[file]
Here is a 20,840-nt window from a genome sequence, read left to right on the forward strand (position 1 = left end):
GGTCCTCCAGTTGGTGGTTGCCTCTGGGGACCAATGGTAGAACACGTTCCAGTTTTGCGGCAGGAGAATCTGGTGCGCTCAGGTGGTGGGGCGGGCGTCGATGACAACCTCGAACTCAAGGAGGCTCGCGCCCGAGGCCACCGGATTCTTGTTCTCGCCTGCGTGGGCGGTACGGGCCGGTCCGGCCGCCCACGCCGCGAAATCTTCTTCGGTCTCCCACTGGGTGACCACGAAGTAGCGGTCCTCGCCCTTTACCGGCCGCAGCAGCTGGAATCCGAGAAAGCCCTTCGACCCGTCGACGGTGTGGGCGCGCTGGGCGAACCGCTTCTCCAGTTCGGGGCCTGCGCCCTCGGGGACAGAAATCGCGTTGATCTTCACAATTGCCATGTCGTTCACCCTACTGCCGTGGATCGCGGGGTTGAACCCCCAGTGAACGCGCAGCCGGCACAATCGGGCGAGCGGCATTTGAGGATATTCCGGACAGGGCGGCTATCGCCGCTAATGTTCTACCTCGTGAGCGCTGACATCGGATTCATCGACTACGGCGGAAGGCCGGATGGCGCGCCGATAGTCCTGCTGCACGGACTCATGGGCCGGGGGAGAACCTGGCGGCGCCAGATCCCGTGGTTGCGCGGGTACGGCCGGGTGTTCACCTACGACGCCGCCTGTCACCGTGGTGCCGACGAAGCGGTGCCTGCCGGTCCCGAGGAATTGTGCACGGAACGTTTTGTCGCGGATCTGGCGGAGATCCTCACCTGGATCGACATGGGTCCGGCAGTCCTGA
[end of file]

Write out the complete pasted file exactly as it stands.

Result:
Here is a 20,840-nt window from a genome sequence, read left to right on the forward strand (position 1 = left end):
GGTCCTCCAGTTGGTGGTTGCCTCTGGGGACCAATGGTAGAACACGTTCCAGTTTTGCGGCAGGAGAATCTGGTGCGCTCAGGTGGTGGGGCGGGCGTCGATGACAACCTCGAACTCAAGGAGGCTCGCGCCCGAGGCCACCGGATTCTTGTTCTCGCCTGCGTGGGCGGTACGGGCCGGTCCGGCCGCCCACGCCGCGAAATCTTCTTCGGTCTCCCACTGGGTGACCACGAAGTAGCGGTCCTCGCCCTTTACCGGCCGCAGCAGCTGGAATCCGAGAAAGCCCTTCGACCCGTCGACGGTGTGGGCGCGCTGGGCGAACCGCTTCTCCAGTTCGGGGCCTGCGCCCTCGGGGACAGAAATCGCGTTGATCTTCACAATTGCCATGTCGTTCACCCTACTGCCGTGGATCGCGGGGTTGAACCCCCAGTGAACGCGCAGCCGGCACAATCGGGCGAGCGGCATTTGAGGATATTCCGGACAGGGCGGCTATCGCCGCTAATGTTCTACCTCGTGAGCGCTGACATCGGATTCATCGACTACGGCGGAAGGCCGGATGGCGCGCCGATAGTCCTGCTGCACGGACTCATGGGCCGGGGGAGAACCTGGCGGCGCCAGATCCCGTGGTTGCGCGGGTACGGCCGGGTGTTCACCTACGACGCCGCCTGTCACCGTGGTGCCGACGAAGCGGTGCCTGCCGGTCCCGAGGAATTGTGCACGGAACGTTTTGTCGCGGATCTGGCGGAGATCCTCACCTGGATCGACATGGGTCCGGCAGTCCTGA